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It's no secret: Torture and the Afghan War

Rather than the rogue, hysterical diplomat lacking credibility whom the Conservatives have tried to portray, Richard Colvin is in fact just one of many voices trying to tell a little bit of the truth. The real "open secret" in Afghanistan is that torture is part and parcel of this occupation, and has been since the U.S.-led invasion in 2001. The so-called war on terror has in fact been a war of torture, among other things.

The Toronto Star reports that the head of the International Red Cross met with Peter MacKay and two other senior Ministers back in 2006 in order to "[try] to focus Canada's attention on alleged abuses in Afghan prisons."

But the scandal of torture goes back all the way to 2001, and too often this torture scandal is discussed in isolation from the scandal of the occupation itself. A letter sent today from Lawyers Against War to the Parliamentary Special Committee on the Canadian Mission in Afghanistan provides some historical context that is well worth remembering:

"Evidence that Canada was, and is, violating Canadian and international law by transferring people taken captive in Afghanistan to either U.S. or Afghan authorities has long been part of the public record. Since November 13, 2001, the world has known that the U.S. intended to illegally detain non-Americans taken prisoner in Afghanistan and to deny them access to properly constituted courts and other due process in violation of international law. The world has known since February 7, 2002 that such prisoners transferred into U.S. custody would be denied the protection of the Geneva Conventions and subjected to whatever treatment, including torture and/or other prohibited treatment, the President of Secretary of Defense arbitrarily determined was 'required by the exigencies of the war on terror.' By the end of September 2004, concerned people and those in positions of responsibility knew, from the report of the Independent Expert on the Situation of Human Rights in Afghanistan, that prisoners were routinely subjected to torture and other internationally prohibited treatment in both Afghan-run and U.S.-run prisons within Afghanistan."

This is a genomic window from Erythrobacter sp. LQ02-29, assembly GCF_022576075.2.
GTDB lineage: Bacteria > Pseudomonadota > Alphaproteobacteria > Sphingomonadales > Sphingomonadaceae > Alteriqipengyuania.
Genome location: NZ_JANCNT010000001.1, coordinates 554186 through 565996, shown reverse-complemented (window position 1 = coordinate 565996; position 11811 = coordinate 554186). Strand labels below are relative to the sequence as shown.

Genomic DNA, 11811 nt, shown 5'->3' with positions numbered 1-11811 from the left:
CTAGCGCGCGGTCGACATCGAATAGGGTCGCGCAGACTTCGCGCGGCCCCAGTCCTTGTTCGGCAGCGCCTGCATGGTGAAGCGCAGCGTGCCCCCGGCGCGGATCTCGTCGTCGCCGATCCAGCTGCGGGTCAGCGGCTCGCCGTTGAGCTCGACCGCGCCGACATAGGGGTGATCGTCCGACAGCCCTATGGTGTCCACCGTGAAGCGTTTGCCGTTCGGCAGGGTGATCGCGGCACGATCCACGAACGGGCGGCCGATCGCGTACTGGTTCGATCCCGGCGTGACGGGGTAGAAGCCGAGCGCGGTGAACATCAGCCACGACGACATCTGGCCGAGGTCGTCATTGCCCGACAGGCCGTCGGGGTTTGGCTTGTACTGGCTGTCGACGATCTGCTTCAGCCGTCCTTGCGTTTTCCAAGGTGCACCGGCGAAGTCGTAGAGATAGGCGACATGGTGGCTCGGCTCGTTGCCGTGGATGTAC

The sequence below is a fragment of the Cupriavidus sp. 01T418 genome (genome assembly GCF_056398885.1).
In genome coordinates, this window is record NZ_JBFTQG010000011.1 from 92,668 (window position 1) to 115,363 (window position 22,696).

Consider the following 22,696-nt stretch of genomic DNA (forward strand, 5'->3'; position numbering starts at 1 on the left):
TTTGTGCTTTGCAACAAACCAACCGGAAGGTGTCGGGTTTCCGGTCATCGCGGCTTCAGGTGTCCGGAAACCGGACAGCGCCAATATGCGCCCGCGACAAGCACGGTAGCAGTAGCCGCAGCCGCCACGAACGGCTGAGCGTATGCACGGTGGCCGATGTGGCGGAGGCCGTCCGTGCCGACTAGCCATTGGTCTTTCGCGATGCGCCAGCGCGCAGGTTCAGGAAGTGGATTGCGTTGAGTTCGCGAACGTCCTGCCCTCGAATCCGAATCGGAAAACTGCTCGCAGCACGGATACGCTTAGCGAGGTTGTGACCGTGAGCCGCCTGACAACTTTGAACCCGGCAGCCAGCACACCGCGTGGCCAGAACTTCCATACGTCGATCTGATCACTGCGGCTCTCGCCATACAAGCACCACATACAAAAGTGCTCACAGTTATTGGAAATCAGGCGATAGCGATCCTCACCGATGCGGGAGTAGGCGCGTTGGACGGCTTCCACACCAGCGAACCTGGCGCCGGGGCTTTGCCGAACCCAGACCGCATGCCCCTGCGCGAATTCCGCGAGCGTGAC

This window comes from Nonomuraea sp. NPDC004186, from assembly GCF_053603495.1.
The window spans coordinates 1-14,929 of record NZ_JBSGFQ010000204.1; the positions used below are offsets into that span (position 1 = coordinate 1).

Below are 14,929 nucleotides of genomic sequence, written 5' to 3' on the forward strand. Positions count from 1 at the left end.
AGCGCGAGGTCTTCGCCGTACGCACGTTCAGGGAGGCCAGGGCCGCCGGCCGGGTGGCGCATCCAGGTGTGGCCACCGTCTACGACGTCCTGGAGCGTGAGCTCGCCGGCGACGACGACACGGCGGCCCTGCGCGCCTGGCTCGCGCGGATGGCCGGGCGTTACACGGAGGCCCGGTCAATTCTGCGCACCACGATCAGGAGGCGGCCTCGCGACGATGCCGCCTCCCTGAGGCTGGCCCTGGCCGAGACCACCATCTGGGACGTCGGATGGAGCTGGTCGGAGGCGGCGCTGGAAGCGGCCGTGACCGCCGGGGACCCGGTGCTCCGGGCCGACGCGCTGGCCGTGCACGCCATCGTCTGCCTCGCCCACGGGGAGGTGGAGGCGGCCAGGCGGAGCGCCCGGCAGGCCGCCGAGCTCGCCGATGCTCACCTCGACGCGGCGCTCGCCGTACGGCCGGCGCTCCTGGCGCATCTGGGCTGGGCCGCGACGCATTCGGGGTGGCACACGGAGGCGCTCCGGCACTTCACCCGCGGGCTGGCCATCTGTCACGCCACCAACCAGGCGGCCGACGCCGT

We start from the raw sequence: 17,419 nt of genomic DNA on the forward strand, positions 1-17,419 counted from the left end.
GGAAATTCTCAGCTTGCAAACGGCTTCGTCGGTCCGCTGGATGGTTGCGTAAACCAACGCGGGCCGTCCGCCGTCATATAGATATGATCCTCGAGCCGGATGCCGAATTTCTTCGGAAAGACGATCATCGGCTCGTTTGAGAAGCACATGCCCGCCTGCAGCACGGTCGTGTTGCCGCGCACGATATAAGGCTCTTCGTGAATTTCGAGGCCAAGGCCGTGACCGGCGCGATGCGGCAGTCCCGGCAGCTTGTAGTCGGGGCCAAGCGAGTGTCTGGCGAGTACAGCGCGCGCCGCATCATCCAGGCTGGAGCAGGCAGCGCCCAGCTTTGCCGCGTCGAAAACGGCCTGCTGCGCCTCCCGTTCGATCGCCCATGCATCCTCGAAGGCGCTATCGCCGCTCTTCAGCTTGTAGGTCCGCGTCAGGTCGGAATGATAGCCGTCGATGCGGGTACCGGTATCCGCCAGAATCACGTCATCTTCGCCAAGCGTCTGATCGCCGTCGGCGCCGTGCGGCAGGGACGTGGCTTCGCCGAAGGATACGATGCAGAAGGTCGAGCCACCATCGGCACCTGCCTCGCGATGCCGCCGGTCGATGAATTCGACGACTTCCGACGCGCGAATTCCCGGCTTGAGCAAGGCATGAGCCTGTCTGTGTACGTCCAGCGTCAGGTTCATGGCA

The plight of Omar Khadr, a child of 15 when he was captured in Afghanistan and shipped to Guantanamo, is also part of this sordid recent history. Recent news suggests Khadr will be moved, from the 'soon-to-be-closing' gulag on occupied Cuban soil, to an extra-legal gulag in Illinois. The shame of his languishing for years without a word of protest from the Canadian government cannot be overstated. Khadr's likely trial by military tribunal "will be the first time a child soldier has been tried for war crimes in modern history."

 

 

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